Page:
I had two sets of brothers and sisters – my mother married my step dad Fred Starcke, my sister Kim joins us today. So thrilled you are here. Fred spent his life serving in the Air Force and served in WWII.

I’d ask all of those listening this afternoon to imagine what it was to be a 13 year old Aboriginal girl in a school classroom, taught that her ancestors were the closest thing to stone age man in existence and struggling with you identity.

Being in this chamber today feels a long way from that time. And from the man at the school anniversary – well, here’s to you mate. In many ways these experiences have been the catalyst for my subsequent life as an advocate for education and social justice. The Aboriginal part of my story is important, it is core to who I am.

Let me tell you a little of the Wiradjuri story.

In Wiradjuri lore Biami is the creation spirit. He is the source of both our physical and moral landscape. The story of invasion and conquest for the Wiradjuri is a brutal one.

The deadly art of poisoning flour and watering holes began with the Wiradjuri and massacre sites are dotted all over Wiradjuri lands, their scars still evident.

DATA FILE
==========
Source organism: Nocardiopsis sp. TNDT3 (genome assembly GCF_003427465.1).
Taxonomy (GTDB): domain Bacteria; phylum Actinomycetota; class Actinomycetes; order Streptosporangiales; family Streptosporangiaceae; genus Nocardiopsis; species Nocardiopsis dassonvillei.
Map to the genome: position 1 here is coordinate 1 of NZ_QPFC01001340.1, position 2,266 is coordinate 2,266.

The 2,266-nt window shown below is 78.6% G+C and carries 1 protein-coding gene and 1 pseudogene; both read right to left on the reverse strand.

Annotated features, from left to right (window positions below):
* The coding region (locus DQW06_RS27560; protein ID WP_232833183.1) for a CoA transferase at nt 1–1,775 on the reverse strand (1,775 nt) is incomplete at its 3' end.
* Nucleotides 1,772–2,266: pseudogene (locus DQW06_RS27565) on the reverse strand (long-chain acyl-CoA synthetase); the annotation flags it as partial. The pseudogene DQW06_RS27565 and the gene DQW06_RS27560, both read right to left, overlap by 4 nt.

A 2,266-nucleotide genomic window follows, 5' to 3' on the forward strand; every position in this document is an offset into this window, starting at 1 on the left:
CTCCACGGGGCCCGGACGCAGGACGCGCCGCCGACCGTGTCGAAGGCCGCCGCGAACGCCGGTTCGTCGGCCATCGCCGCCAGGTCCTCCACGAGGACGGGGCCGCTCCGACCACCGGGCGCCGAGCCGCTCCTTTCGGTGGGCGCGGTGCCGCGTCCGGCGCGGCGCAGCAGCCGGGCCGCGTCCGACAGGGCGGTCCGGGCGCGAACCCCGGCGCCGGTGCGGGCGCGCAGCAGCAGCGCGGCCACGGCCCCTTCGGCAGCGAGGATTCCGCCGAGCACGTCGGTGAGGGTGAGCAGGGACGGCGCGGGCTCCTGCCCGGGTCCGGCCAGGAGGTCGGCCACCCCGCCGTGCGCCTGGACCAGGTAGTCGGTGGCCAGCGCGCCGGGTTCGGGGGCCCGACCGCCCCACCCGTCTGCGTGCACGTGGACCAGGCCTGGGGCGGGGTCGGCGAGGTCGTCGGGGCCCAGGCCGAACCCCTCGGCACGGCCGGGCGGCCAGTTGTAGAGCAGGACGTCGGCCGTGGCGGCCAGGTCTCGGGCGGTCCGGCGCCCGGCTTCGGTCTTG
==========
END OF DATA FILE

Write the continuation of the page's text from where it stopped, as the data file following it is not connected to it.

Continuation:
In 1823 martial law was declared in Bathurst after Windradyne and his warriors waged a fierce war of resistance – 4 months later 1000 Wiradjuri were no more, their deaths sanctioned murder. In 1842, during the second Wiradjuri wars, on horror saw all but one young boy slaughtered when settlers opened fire on a group taking shelter on an island amongst the reeds in the a creek off the Murrumbidgee river. That creek is now known as Poison Waterhole Creek and their sheltering place as Murdering Island.

Scars as much on our national landscape as on our national soul.

I am of the Murrumbidya Wiradjuri. In Barton, from the beach in Brighton Le Sands, you can stand and look towards Botany Bay where the first fleet in 1788 first entered these shores.
Settlement or invasion is a matter of perspective – whether you were on the shore or on the boats in the middle of the bay.

I spoke earlier of truth telling – perhaps another great act of honesty and healing would be a permanent remembering of those frontier wars just down the road at our national war memorial.